Monday, October 8, 2012


There's been a new twist in my emotional roller coaster - anxiety. It feels like when you are slow chugging up the slope, you know what's coming and your body is preparing to be lurched forward in a death defying downhill run. Every nerve is on edge. Your brain is sending adrenaline throughout the body, your eyes are looking for anyway out, you're so scared you think jumping from a moving train might be better than the fall. My doctor today called it being on "hyper alert." Our mind/body's way of protecting us from saber tooth tigers.  Some people are thrilled by an adrenaline rush. It makes me want to puke.

It's not the first time I've felt like this. But I don't remember it lasting quite as long.

Before seeing my doc, I looked through a notebook I keep in my purse. I found some notes I took at the beginning of the year at a John Edwards (of psychic fame) show.
"The first year of grief," he said, "is the coasting year." 
It's the second year that is really hard for the griever because they have to deal with the loss of their support as well as the loss of the person.

Actually, in our society, a year is on the long side. Unlike other cultures where wailing and carrying on is expected, and professional "wailers" are hired,  people in the western civilizations are expected to "get back to normal" go back to work, carry on like nothing every happened. In other words, pack that grief up in a nice little box, tie a bow on it you want, but put it up in the attic where the others memories are kept.

The fact that I have not had a job to go to is a luxury I'm not ashamed to admit to. At the same time, I think maybe if I had another something(s) to keep my mind occupied, I wouldn't be so sad all the time. And maybe, it's like Alana has told me, grief is like a spiral and some unknown force seems to know when it is time for the spiral to turn and grief to rise up another notch.

 That's where I am today. Ever since the trees fell, I seem to be waiting for the next catastrophe. I can't see around the corner, but my body is pretty sure there's a boogie man there.  I don't think I want to  change my medications, so I'm going to rely on the self-care things I'm learning.  It is time to be still, to go to a quiet place in my "heart center" and breathe.

If there's a wildebeast in your vicinity, I wish for you swift flight. But if beast is of your own making, I wish for you a calm, quiet, gentle heart beat.

Thanks for listening,
Merry Me


Anonymous said...

I don't imagine this will be music to your ears, but one of the things that made the biggest differenc for me when my anxiety was at peak performance was to cut out all caffeine. I would have sworn to the moon and back that I was not sensitive to caffeine, but when I cut it out of my diet -- I slept better and sounder and could feel the anxious tightness in my chest release. Perhaps something to consider adding to your bag of tricks, mamacita? love and decaf tea, weneki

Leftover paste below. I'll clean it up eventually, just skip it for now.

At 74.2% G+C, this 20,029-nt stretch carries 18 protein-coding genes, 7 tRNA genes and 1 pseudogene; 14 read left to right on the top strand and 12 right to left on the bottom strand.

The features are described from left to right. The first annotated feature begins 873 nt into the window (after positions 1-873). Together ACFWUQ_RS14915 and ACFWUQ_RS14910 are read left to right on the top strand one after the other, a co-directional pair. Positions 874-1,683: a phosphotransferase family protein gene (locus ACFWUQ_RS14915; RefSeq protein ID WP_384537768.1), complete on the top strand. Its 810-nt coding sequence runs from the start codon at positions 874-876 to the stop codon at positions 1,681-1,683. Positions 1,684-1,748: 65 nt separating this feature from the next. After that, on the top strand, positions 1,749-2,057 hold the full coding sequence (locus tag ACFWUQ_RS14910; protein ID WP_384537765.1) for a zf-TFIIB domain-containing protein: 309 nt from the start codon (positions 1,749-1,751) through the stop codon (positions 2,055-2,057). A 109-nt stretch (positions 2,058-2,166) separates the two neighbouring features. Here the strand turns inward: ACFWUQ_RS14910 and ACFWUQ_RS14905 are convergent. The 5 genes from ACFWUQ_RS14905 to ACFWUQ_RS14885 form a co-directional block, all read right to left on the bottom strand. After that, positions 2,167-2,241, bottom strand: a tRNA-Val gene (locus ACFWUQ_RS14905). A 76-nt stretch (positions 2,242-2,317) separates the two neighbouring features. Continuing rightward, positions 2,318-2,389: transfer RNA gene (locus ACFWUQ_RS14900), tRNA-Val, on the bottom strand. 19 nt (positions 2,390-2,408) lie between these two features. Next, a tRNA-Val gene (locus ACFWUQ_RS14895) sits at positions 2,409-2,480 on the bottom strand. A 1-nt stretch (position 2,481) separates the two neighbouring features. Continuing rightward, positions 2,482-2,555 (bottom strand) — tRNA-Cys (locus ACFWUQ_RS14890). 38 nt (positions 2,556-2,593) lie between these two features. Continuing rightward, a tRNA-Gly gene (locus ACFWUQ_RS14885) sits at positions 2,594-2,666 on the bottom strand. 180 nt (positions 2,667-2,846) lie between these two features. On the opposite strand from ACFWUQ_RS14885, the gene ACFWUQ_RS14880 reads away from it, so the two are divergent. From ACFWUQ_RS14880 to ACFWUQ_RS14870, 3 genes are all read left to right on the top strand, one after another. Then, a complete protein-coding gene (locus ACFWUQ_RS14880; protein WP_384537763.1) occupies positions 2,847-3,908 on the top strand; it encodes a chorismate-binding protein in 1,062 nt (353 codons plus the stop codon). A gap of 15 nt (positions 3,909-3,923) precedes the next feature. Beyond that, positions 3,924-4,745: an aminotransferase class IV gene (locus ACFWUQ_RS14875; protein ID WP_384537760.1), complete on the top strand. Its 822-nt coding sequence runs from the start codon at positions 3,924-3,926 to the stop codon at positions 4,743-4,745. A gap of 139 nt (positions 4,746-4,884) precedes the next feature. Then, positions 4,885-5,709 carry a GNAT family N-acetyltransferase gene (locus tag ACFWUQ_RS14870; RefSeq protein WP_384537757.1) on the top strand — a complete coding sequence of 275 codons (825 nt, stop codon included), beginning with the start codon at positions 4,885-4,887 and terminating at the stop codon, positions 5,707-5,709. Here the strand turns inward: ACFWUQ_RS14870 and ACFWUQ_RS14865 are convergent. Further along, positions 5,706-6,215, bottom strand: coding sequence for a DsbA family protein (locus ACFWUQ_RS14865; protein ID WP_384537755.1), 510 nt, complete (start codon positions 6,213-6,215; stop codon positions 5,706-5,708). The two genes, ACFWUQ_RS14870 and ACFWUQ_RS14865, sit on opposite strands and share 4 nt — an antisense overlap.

Jo Dee said...

Dear Merry,
I take 2 rounded teaspoons of 'calm' magnesium powder dissolved in a glass of warm water. I've found it DOES take the anxiety away.

But sadness? Usually it's the grief of having to give up a dream or certain hopes, and being unwilling to. I stayed stuck in that kind of grief for 7 years when I was young, committed to my pain because i just couldn't or wouldn't adapt to letting go of my images of how things/my life was supposed to be.
I truly didn't know how, and even if someone told me, I wasn't able to let go of my self-hate enough to begin to truly embark on taking all the steps that create self-love.

Now none of this may have anything to do with you at all.

Caffeine jump starts our systems, and that's why Anonymous was right about it, and also why the magnesium helps with anxiety.

But grief? Sometimes it is so deep, and so huge. And we are more familiar with emotional pain than with pleasure, so our resiliency is low.

This may have nothing to do with you, your situation may be so different. I just feel for you facing it.

Sending you many cyber hugs comfort and peace throughout the week))

terri said...

hey, mar,
i've experienced the deal of the second year being worse. which is a way big ol' drag. i'm so sorry.

i do think getting out and getting involved in stuff would be really good for you. and yeah, i know, hard to do when you're afraid and sad. but maybe definitely worth the push.

it sounds so silly, but with my second year crash of grieving, i got on the treadmill several times a day. every time i thought i was gonna go insane with the feelings, i got on there and walked and walked til i felt a bit more steady. (you can always find used treadmills for sale!!!)

there's stuff to try......but ultimately, i think it just mostly sucks.

thinking of you......